I've had. Interestingly, the barman made sure to tell us that the tartare was for the grownups, and there would be some beef for the kids (displaying an American level of food-safety-worrywartism otherwise completely absent on our trip). Myles ate the beef, Liam (who by now knew there was something about Spanish beef he didn't like-- the grass-fed flavor, basically) ate the potatoes. There was also a small tortilla, with a very gooey interior, which was the only thing I wasn't wild about. But it was followed by this:
Baby octopi and chickpeas, cooked together till the starch from the chickpeas produces a kind of sauce/gravy, and served in the little paella-type iron pan it was cooked in. Another fantastic dish I dream about now, even though we were close to stuffed by this point, chewy and a little fishy and hearty and comforting.
There may be better restaurants than Cal Pep in Barcelona. I hope there are, because it gives you even more to hope for after a meal as simple in its materials and near-perfect in its execution as this.
8 Plaza de Olles
Tel.: 93 310 79 61
We decided not to stay in Barcelona for dinner, partly because we didn't really want to drive the manic (but at least well signposted, unlike France) Spanish highways in the dark, partly because it seemed wrong to try to top Cal Pep, we could only risk tarnishing that memory. But the last thing I did before we left was hit the market, La Boqueria:
Half the stands were closed already but it was still one of those great markets that just makes me whimper why we don't have something like this in Chicago:
Now, having tantalized you with these photos... I was actually disappointed in some of what I picked up, relative to other things I'd had on our trip. That ham stand looks great but it wasn't as good as many others I'd tried, some sausage and olives I bought weren't either (the sausage offered with our breakfast each morning was better, for instance). (I did get some amazing strawberries, though.) But it's a huge market, I'd love the opportunity to spend weeks getting to know it and finding out where the really good stuff is. We need one like this in Chicago, even though it'd never quite be like this.
Tarragona was the most important Roman town in that part of the world and has a number of Roman ruins in and around town well worth seeing (including an impressive section of aqueduct comparable to the more famous ones in France). Rafa, among others, had recommended eating seafood in the small, densely atmospheric area near the fishing port, La Seralla (does that mean harem-- like Seraglio-- and thus imply that, er, a large number of women were employed there at one time, do you suppose?). More or less randomly, we picked a place called Ca'l Brut, which proved to be exactly the kind of old school, stucco-walled, courtly silver-haired proprietor place I wanted at that point, the kind of place that has celebrity pictures like this on the wall:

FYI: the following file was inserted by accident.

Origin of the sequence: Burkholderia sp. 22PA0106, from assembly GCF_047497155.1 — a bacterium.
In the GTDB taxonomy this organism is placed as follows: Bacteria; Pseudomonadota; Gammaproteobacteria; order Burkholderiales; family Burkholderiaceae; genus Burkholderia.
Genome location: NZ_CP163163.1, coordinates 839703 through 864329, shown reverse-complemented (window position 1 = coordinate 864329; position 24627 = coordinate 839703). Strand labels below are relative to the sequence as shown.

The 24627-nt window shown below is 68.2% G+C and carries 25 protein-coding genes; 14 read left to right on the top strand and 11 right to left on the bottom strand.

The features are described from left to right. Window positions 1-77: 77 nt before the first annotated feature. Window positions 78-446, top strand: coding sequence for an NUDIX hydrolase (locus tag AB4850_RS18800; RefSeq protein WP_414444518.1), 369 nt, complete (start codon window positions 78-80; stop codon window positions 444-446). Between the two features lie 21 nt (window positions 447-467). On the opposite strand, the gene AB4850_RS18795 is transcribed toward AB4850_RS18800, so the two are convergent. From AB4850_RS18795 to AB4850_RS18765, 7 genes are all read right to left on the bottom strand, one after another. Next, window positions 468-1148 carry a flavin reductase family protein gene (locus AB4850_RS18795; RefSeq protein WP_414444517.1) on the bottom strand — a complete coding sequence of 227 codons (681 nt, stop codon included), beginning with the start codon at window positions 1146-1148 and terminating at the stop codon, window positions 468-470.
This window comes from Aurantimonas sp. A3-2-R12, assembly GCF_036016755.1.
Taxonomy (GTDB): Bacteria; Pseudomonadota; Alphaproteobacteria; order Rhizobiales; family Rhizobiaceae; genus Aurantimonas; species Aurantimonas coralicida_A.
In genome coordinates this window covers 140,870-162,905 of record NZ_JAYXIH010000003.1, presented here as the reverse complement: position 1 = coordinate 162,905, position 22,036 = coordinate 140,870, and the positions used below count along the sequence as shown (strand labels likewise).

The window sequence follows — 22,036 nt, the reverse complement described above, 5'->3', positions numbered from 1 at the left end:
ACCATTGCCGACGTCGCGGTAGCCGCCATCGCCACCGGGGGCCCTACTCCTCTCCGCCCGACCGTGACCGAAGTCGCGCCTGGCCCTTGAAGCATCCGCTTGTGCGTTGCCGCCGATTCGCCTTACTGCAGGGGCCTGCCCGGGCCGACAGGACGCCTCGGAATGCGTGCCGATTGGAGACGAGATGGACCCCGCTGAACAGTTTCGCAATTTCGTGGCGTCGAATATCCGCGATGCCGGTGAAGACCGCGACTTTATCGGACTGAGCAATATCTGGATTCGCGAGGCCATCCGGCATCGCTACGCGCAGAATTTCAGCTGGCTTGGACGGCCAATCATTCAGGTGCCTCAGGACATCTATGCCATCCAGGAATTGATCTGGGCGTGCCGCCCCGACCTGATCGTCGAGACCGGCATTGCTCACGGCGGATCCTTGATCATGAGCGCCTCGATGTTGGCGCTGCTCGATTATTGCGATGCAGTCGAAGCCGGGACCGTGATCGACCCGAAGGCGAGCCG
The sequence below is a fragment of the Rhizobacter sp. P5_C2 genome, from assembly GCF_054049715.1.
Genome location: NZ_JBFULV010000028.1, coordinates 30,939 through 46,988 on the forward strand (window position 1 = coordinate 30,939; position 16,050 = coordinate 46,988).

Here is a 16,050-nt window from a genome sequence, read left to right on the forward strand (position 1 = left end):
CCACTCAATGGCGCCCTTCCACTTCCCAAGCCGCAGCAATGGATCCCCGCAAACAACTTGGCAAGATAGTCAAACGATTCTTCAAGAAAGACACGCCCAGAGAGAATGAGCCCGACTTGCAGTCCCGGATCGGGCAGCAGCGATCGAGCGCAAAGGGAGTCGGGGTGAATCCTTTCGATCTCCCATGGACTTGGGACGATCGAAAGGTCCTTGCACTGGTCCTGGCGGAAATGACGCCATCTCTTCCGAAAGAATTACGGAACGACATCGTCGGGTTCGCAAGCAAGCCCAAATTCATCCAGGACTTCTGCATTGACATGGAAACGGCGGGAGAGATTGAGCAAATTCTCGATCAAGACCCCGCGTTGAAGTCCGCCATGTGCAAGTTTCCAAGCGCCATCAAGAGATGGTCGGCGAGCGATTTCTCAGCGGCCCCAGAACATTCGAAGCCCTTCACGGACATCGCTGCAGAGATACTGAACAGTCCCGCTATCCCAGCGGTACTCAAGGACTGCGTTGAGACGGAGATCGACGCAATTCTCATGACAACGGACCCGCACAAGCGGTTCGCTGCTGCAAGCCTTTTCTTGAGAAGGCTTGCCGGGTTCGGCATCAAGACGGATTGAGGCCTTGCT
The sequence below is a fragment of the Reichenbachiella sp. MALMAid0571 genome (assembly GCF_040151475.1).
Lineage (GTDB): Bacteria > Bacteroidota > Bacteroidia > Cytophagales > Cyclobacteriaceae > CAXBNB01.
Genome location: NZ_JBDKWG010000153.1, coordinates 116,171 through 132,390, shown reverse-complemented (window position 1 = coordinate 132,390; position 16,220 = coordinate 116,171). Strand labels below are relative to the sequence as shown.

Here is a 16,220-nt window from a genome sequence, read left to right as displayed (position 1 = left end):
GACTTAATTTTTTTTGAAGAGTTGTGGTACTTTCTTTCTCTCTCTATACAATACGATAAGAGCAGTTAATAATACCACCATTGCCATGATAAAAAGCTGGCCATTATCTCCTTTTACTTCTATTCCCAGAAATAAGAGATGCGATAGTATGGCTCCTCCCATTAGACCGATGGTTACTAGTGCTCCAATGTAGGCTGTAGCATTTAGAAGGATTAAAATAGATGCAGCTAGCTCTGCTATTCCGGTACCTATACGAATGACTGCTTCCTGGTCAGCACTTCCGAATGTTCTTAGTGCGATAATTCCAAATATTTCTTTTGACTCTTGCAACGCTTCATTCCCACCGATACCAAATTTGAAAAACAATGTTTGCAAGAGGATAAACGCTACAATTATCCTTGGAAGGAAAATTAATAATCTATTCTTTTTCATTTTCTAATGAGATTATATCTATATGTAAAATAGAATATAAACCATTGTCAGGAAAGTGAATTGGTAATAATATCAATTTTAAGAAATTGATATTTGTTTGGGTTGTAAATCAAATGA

Well, if it's good enough for Pierre of Madrid, haircutter to the society of the Franco era, it's good enough for us.
I had an assortment of seafood in romesco sauce (the pepper-based sauce widely used in Catalan cooking), Susan had all the same critters fried, and if it was no Cal Pep, a good time was had by all as the Cesar Romero-like owner doted on the boys and plied them with ice cream on the way out.
Sant Pere 14
Tel.: 34 977 241 405
Reus is a medium-sized university town near Tarragona, and we headed that way for dinner one night and had some trouble finding something that didn't just look like a bar-- until we came upon an Italian restaurant called Trastevere, one in a small regional chain, which was just the break from Spanish meats and seafood that we needed at that point. (As one of the guide books points out, Catalonia actually had more connection with Italian ports than with Madrid and the rest of Spain for much of its history.) Actually, what it seemed like was an American Italian restaurant in a lot of ways-- it was big and a little sports-bary, dark wood and hunter green, with many stations, kind of reminded me of Maggiano's or Portillo's or something. The menu, too, which offered a mix and match list of housemade pasta and pasta sauces, seemed American in a lot of ways, not to say that you couldn't get similar things in Italy, probably, but the way they were offered up seemed more like a restaurant here. I'd just bet the guys who started it have worked in this country at some point. I just had to pray it wasn't at Olive Garden....
That said, it was really quite good. I had a black truffle pasta and sauce which I found too salty, but my wife had a sweet pumpkin ravioli sauce with almonds which was really excellent, and the kids had a fettucini with red sauce and sausage and orrechiete with red sauce, all of which were quite good (indeed, when I hit the wall on mine, I poached a good portion of theirs and liked them a lot). Pizzas looked good as they came out too. We didn't need much of a break from Spanish food on this trip, other than the occasional hamburguesa at lunch, but this one was ideal.
Tel.: 977 77 13 90
La Selva del Camp
The tiny town we actually stayed in only had one restaurant of note and no cafe that I saw, but it had a number of bakeries, butcher shops, etc. and we picked up a number of snacks. Perhaps the most pleasing surprise was that on Saturday morning, before lunch, pizza, or flatbread, or whatever you want to call it appeared in all the bakery windows:
I bought the kind with onions and red pepper, and was very happy I did.